Woodruff: Grow From Seed Yourself

Last updated on October 23rd, 2023 at 08:57 pm

In many regions of Central Europe, woodruff can be collected in the forest, especially under beech stands. However, for use in the kitchen, it can also be sown relatively easily in pots or in the garden.

Waldmeister Samen

The seeds of the woodruff

The seeds of woodruff are relatively small and form on the tips of the plants once the flowering season of woodruff is over in April and May. You can either collect the seeds in the forest or buy them in specialized seed stores. It is ideal for the development of the plants if you sow the seeds as soon as possible in the intended location, so that no transplanting is necessary in the first year of standing. This would harm the development of the plants and the delicate roots.

Woodruff: Grow From Seed Yourself

The right time for sowing woodruff.
Woodruff belongs to the so-called frost germinators, which makes a somewhat unusual sowing time necessary. The aromatic and medicinal herb has the best chance of growth if the seeds are sown between September and December. On snow-free and non-frozen ground, later sowing is still possible until February. When choosing a location, pay attention to the following factors:

  • the least possible incidence of direct sunlight
  • a sufficiently moist location
  • a loose and humus-rich soil

After sowing, cover the seeds only thinly with soil, so that the seedlings in the spring can well reach the indirect sunlight. It is important that you do not harvest the plants of woodruff immediately next spring after sowing in autumn or winter, otherwise they will find it very difficult to spread and multiply at the site.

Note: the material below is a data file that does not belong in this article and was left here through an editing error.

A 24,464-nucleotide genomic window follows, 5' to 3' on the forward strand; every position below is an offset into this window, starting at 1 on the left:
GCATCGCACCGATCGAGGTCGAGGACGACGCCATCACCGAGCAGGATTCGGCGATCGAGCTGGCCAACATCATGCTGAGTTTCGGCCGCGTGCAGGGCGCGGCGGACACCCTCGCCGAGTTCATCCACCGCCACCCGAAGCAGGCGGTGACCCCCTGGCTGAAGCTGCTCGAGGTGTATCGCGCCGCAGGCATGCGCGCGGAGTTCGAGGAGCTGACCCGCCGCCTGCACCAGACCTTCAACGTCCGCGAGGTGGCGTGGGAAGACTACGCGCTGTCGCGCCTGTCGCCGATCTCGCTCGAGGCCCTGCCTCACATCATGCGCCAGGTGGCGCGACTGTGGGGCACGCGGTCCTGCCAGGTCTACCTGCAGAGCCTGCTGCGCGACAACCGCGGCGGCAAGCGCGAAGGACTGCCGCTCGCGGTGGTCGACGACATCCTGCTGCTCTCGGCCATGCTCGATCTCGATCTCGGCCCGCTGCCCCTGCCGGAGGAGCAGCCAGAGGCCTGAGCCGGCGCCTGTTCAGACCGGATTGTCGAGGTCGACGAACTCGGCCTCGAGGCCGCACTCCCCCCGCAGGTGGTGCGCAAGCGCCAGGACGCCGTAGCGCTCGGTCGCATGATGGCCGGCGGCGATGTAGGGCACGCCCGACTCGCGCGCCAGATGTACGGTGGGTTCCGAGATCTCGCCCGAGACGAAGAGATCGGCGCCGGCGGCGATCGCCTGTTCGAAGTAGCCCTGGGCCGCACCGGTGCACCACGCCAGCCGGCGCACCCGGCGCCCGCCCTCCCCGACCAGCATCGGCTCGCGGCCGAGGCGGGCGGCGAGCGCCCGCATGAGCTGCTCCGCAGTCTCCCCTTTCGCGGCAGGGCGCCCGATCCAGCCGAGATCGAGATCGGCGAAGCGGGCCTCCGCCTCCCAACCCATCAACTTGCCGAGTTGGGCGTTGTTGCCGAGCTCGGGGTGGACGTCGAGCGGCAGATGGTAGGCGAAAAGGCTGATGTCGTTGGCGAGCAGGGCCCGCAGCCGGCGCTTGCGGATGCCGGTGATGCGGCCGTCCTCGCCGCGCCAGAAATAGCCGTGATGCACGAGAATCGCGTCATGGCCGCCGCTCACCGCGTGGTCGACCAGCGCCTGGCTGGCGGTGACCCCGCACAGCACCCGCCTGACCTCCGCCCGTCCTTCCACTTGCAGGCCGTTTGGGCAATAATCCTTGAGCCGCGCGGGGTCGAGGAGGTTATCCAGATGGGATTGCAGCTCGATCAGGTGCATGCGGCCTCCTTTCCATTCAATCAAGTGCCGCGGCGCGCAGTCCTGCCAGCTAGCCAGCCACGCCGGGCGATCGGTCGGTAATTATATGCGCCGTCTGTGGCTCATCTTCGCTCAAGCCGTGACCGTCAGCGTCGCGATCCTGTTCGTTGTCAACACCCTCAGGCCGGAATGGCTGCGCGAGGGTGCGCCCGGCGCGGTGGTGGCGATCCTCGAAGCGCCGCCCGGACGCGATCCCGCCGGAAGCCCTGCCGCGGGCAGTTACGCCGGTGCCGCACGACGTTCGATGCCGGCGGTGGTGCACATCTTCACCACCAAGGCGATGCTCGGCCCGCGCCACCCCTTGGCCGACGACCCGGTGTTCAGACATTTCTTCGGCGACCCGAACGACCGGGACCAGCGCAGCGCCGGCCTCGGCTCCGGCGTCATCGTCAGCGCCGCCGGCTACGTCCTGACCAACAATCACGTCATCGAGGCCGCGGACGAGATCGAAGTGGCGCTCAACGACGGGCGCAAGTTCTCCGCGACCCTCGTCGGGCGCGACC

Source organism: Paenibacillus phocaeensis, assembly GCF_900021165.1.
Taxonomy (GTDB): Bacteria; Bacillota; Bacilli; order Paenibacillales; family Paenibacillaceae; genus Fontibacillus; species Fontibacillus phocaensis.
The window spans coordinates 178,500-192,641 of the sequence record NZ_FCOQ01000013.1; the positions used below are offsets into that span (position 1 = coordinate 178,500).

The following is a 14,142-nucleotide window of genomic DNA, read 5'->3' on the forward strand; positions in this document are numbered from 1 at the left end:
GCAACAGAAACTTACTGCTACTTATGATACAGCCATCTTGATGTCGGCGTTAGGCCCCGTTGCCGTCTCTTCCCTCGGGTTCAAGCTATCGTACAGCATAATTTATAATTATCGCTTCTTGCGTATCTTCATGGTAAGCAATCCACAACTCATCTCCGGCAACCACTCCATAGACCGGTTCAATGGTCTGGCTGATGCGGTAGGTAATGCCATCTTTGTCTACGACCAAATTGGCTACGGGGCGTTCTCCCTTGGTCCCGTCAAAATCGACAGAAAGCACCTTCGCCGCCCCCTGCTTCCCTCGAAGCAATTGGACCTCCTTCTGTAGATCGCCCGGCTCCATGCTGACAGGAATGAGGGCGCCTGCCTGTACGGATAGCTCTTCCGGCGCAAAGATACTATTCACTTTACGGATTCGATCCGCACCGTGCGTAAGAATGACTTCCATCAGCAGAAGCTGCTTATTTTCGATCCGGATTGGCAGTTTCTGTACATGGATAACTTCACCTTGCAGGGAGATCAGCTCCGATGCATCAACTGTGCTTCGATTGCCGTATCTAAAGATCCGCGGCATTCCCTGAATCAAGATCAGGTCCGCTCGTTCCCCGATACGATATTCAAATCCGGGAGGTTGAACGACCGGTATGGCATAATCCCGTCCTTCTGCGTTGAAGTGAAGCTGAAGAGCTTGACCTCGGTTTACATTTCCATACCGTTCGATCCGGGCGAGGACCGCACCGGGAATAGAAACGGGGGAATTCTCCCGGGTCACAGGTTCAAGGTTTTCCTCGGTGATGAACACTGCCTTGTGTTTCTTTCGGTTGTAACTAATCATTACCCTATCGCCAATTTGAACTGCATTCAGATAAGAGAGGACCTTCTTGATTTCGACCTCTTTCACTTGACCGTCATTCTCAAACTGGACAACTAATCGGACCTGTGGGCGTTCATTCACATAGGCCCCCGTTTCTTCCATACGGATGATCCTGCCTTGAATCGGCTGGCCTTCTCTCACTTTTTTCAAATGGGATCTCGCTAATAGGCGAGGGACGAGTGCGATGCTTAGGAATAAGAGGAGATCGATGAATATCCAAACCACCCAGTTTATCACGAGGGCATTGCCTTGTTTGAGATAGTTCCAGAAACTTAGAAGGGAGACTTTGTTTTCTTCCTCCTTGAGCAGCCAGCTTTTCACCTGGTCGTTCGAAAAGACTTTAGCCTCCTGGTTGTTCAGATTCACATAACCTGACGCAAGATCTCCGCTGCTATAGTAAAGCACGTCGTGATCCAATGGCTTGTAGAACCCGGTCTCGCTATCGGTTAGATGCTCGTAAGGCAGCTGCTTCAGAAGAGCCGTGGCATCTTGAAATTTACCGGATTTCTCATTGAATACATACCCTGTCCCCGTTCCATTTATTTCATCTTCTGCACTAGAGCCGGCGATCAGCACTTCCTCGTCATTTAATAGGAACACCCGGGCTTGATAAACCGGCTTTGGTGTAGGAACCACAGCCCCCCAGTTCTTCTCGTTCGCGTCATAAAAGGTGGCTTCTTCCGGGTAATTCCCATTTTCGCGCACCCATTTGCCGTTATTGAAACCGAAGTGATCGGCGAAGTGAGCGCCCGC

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The propagation of the woodruff
If all the site factors are right, woodruff requires very little to no effort to care for. The plants sow their seeds with the wind itself in their neighborhood and also form root runners. For this reason, the woodruff plant also makes a good ground cover with dainty white blooms in the spring.

Tips & Tricks
If you carefully dig up offshoots of woodruff with the root in the fall and plant them in the garden, you can sometimes harvest a few stems for woodruff punch or desserts the following spring.


  • James Jones

    Meet James Jones, a passionate gardening writer whose words bloom with the wisdom of an experienced horticulturist. With a deep-rooted love for all things green, James has dedicated his life to sharing the art and science of gardening with the world. James's words have found their way into countless publications, and his gardening insights have inspired a new generation of green thumbs. His commitment to sustainability and environmental stewardship shines through in every article he crafts.

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